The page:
For cost accounting purpose the average cost method is used which evens out the fluctuations in the coal prices in the international market. The value of current assets reduces. Likewise there is no average holding period for Work-In-Progress (WIP) because once the coal or oil is fired. As there is no holding period for Finished Goods and WIP. it takes 3 to 4 hours to generate steam and it is fed to the turbines and electricity is generated. there is no average holding period for finished goods. Method to reduce working capital requirement General Formula Working Capital = [Raw Material Inventory + Work-In-Progress Inventory + Finished Goods Inventory + Debtors + Cash and Bank balance] – [Creditors + Wages + Overheads] Formula applicable for Power Industry Working Capital = [Raw Material Inventory + Debtors + Cash and Bank balance] – [Creditors + Wages + Overheads] 41 . While calculating Tariff MERC takes into account the holding period of raw materials at 60 days.Oil contracts are closed in one month advanced. Now when Tata Power is able to maintain the holding period of below 60 days it stands to gain. Thus it is difficult to implement the Economic Order Quantity (EOQ) method for inventory. The lead time is high. Factors Working in favour of Tata Power: As we can’t store Electricity. This also acts as source for working capital.

During winter the demand is lower as compared to summer. Raw Material: Tata Power holds inventory to for 30 days. Tata Power can also reduce the Cash and Bank balance to statutory minimum level. Tata Power is certainly trading a risky path sacrificing safety and reliability. It is now planning to hold the coal inventory for 20 days and oil inventory for 15 days. Wages: Paying the wages at 15th of every month earns a credit period of 15 days. This will help to reduce the working capital. Tata Power gets 15 days credit period on coal. It is very crucial to maintain adequate inventory and follow the internationally followed practice. thus the company can ask for extension in credit period. 1. Working Capital in Tata Power varies according to demand. This means it takes 80 days to realise the sale into cash. Tata Power needs to bring down this ratio to 30 days or 45 days. monsoon and winter may vary for the same inventory holding period. 5. Thus the actual quantity of raw material held in summer. Overheads: The overhead expenses must be reduced by effective cost management. This will certainly reduce the current assets side but as discussed about the problems in supply chain and the generally followed practice over the world.Possible ways to reduce the working capital. 42 . Ample amount of raw material will provide safety. Ideally Tata Power must look forward to reduce working capital but without compromising on the Raw material inventory. Debtors: The Days Sales Outstanding (DSO) ratio for 2009 is 80 days. security and reliability. 6. 2. Creditors: Currently Tata Power gets 30 credit period on Oil and 12 days on Gas. 3. Thus fewer units are generated and we save on the working capital. 4. In monsoon we hold more inventory not because of demand but due to infrastructure problems associated with shipping industry which causes delay in procurement of raw material.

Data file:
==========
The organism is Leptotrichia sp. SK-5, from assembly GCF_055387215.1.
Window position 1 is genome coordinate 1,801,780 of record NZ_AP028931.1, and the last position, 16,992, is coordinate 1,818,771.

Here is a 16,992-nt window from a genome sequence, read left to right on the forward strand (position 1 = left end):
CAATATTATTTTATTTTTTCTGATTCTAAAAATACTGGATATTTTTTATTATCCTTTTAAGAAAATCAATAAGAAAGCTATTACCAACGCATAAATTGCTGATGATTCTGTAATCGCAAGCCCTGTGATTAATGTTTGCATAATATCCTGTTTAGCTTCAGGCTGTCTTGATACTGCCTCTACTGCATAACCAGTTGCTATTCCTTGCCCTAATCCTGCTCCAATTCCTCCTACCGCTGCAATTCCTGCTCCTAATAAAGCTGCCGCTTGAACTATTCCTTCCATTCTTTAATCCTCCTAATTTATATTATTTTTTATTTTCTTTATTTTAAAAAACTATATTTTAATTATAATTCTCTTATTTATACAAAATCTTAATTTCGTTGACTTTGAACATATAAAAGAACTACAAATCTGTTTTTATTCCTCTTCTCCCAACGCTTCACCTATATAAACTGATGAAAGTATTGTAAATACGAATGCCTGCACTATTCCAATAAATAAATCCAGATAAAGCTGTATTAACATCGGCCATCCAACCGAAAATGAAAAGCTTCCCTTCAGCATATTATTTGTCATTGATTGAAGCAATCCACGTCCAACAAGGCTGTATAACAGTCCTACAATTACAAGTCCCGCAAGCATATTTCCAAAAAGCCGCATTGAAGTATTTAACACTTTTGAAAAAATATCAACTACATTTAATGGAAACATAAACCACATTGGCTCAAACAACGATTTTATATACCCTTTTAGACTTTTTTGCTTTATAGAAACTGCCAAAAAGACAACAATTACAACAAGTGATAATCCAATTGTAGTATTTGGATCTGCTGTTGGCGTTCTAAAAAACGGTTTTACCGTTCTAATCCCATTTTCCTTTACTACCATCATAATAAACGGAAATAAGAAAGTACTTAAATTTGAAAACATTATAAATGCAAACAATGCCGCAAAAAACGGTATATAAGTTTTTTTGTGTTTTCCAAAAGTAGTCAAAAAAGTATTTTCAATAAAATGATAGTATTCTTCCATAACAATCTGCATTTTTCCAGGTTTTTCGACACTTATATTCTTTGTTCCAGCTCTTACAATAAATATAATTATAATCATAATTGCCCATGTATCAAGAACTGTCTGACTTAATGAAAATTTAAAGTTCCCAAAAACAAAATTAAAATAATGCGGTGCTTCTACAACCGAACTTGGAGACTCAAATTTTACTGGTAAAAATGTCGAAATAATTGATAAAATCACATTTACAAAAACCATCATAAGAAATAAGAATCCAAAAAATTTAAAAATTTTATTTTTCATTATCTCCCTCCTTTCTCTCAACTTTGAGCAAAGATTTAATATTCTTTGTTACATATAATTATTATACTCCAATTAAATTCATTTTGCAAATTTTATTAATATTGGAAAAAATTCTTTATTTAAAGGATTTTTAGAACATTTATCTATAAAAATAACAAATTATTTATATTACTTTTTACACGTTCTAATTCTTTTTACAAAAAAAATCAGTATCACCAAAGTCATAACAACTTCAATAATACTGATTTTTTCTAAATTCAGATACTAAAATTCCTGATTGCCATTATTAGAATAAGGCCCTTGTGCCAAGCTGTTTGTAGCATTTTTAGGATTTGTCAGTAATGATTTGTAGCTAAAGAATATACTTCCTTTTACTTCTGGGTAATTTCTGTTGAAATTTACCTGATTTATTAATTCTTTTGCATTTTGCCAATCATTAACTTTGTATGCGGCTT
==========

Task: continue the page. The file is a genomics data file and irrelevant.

43 .

44 .

creditors. leverage. comparing a firm's profitability to that of a major competitor or observing how the firm stacks up versus industry averages enables the user to form judgments concerning key areas such as profitability or management effectiveness. or market valuation. There are basically two uses of financial ratio analysis: o To track individual firm performance over time. ratios serve as red flags for troublesome issues. that makes financial ratios a useful tool for business managers. clues. managers use ratio analysis to monitor performance and pinpoint strengths and weaknesses from which specific goals.1 RATIO ANALYSIS – TATA POWER Financial ratios are one of the most common tools of managerial decision making.5. and policy initiatives may be formed. and o To make comparative judgments regarding firm performance. asset utilization. For example. Another common usage of ratios is to make relative performance comparisons. Financial ratios involve the comparison of various figures from the financial statements in order to gain information about a company's performance. Ratios may serve as indicators. such as an increasing average collection period for outstanding receivables or a decline in the firm's liquidity status. rather than the calculation. Firm’s performance is evaluated using trend analysis—calculating individual ratios on a per-period basis. and tracking their values over time. External users include security analysts. competitors. Users of financial ratios include parties both internal and external to the firm. or as benchmarks for performance measurement. current and potential investors. It is the interpretation. objectives. and other industry observers. or red flags regarding noteworthy relationships between variables used to measure the firm's performance in terms of profitability. liquidity. Internally. This analysis can be used to spot trends that may be cause for concern. 45 . In this role.